Family kidnap sparks chase
BUSINESS consultant Will Shaw (Cavill) joins his father Martin (Bruce Willis), mother Laurie (Caroline Goodall), younger brother Josh (Rafi Gavron) and his girlfriend Dara (Emma Hamilton) on board the family yacht in Spain the very same week that his company is threatened with bankruptcy.
The timing of the holiday couldn't be worse and Will's Blackberry continually trills and buzzes to the obvious irritation of Martin, who eventually throws the device overboard.
Will is apoplectic – as much as Cavill can convey – and he swims ashore to acquire a new phone.
When he returns, Will discovers his loved ones have been abducted.
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A plea for help to local police exposes a dark family connection to feisty CIA agent Jean Carrack (Sigourney Weaver) and her henchman Gorman (Joseph Mawle).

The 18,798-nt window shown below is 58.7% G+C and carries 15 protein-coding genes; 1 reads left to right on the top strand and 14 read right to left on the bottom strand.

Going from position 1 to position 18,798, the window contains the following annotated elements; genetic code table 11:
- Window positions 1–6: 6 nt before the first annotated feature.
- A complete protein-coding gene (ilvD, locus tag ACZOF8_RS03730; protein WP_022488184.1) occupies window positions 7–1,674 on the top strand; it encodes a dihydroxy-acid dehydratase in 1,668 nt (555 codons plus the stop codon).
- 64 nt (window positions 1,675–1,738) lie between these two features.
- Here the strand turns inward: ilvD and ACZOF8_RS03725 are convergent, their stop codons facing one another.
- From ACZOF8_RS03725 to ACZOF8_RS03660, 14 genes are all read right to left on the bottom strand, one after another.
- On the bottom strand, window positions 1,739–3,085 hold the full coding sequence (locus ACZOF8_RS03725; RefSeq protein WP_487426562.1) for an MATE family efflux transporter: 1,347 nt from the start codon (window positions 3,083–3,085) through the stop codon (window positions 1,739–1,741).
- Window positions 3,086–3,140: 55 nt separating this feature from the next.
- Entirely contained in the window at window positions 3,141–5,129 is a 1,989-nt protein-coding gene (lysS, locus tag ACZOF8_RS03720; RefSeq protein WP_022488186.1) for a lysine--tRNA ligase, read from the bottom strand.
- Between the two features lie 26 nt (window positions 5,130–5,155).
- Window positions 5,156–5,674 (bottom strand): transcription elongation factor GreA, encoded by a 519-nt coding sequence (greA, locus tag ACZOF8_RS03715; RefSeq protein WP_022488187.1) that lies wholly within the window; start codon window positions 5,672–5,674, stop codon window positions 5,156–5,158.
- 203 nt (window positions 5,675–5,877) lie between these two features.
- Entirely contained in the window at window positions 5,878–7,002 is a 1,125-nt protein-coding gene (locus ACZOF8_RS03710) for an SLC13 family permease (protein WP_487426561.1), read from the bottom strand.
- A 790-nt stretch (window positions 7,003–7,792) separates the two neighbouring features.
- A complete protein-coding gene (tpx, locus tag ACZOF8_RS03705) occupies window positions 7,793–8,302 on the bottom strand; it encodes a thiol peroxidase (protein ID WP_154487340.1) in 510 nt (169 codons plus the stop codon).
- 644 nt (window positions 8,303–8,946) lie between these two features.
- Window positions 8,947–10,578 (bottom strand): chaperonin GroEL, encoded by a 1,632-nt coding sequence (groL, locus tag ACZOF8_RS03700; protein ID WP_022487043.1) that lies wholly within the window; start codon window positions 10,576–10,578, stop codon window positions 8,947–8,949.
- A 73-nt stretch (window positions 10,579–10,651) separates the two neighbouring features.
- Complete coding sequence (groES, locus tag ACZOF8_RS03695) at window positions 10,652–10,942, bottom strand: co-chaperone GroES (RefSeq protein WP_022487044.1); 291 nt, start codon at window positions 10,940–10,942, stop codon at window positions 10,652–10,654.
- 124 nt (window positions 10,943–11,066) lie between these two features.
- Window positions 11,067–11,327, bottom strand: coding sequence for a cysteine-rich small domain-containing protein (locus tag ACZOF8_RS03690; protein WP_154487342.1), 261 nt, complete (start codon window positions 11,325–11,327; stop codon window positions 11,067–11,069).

With less than 24 hours to rescue his family, Will places his trust in a beautiful stranger called Lucia (Veronica Echegui) to guide him through Madrid's teeming streets.
The Cold Light Of Day is an interminable bore, lacking suspense, solid performances or a coherent plot.
Continuity errors abound – Will's swim bag has miraculous vanishing powers – and every role is woefully undernourished.
Car chases appear to be conducted within European speed limits, despite the best efforts of composer Lucas Vidal to crank up the tempo with his generic score.
"I'm getting sick of this!" growls Weaver's character halfway throughout one protracted night-time set piece.
We echo her sentiments entirely, between yawns.